Interactive Graph Navigation Legend
One of the most powerful features that LeapFrogBI offers is the ability to visually describe a project in the form of an interactive graph. Users have the ability to view a project cross section, data model, or the entire project data flow with the click of a button. Best of all, these graphs are automatically generated based on project lineage definitions. Communication between developers and business uses is greatly enhanced by using this visual aid.
What does the Graph Represent?
LeapFrogBI is a metadata driven ETL application. This simply means that developers define a project instead of writing any code. With the definition in place, the LeapFrogBI engine is then able to read the definition and generate all of the required code. The graphs provide a visual representation of component level logic that has been defined.
What is a Component?
Each node of the graph represents a single component. Data flow diagrams often contain hundreds of nodes each with a specific relationship to other nodes. This chain of dependencies traditionally has prohibited rapid response to changes to a project’s target data model. By breaking the logic down to a component level, developers can form virtually any logic while also ensuring that the logic is loosely coupled. This is key to both rapid development as well as incremental change.
What do all of the Colors Represent?
The graphs are arranged by component type. Each type is has a correlated color. This makes is easy to understand the graph at a glance.
The above data flow segment represents is focused on the yellow highlighted node, “F fact_Sales”. Navigation between components is easily achieved by clicking on the desired graph node. After doing so, the graph will reload showing all components related to the selected component, both up and downstream.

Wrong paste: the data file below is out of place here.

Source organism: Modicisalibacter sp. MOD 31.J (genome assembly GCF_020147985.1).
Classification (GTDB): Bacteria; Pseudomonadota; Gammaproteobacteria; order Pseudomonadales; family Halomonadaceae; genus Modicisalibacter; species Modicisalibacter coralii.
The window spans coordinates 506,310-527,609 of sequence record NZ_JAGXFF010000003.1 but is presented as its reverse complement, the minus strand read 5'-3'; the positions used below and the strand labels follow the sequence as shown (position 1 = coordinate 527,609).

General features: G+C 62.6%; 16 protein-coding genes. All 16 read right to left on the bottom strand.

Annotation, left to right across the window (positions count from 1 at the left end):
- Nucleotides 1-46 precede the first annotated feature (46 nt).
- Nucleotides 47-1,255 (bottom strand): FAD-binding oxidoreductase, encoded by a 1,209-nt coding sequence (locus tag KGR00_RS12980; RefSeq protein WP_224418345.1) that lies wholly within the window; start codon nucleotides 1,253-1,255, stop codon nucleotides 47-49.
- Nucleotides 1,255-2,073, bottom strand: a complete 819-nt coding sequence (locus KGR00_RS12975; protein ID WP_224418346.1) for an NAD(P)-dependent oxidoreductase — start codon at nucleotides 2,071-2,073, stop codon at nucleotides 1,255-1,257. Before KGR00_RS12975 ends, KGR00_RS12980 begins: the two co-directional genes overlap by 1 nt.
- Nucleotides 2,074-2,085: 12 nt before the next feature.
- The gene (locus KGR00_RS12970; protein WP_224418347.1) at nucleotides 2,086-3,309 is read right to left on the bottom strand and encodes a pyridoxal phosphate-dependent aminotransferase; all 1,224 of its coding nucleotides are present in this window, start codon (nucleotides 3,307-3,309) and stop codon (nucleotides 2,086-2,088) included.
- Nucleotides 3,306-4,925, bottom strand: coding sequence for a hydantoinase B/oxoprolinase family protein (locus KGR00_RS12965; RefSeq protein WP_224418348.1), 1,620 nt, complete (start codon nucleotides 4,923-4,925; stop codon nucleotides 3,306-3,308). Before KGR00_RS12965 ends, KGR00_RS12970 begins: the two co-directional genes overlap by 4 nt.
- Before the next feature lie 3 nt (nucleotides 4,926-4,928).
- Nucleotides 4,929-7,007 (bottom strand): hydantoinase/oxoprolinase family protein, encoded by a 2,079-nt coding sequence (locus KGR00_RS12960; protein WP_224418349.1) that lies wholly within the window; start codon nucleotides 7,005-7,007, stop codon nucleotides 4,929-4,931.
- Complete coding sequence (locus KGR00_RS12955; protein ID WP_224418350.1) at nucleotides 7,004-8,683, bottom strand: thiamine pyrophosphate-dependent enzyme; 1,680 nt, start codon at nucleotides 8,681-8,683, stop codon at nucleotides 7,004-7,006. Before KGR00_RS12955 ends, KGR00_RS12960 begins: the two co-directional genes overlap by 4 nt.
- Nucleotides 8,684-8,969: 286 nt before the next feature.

Yellow = Selected Component
The currently selected component will be outlined in red and highlighted in yellow. This makes it easy to determine which component is driving the visualization.
Gold = Stage Components
A stage component is tasked with collected data from a source and loading it into a controlled destination. This is a volatile destination location meaning the data is deleted from the destination prior to each component execution.
Silver = PSA Components
A PSA component is a historical store. PSA stands for persistent staging area. All versions of all records are stored in this historical store based on the fields which the developer chose to track changes on.
Carrot = Transform Component
A transform component manipulates the data that collected from its source and created either a volatile table to store the data or a view to represent the transformation. Pivots, set operations, aggregations, filters, and many more transformations are possible.
Light Blue = Dimension Component
A dimension component represents a dimension in the target data model. Dimensions typically contain attributes that describe related facts. Common dimensions include product, customers, and date.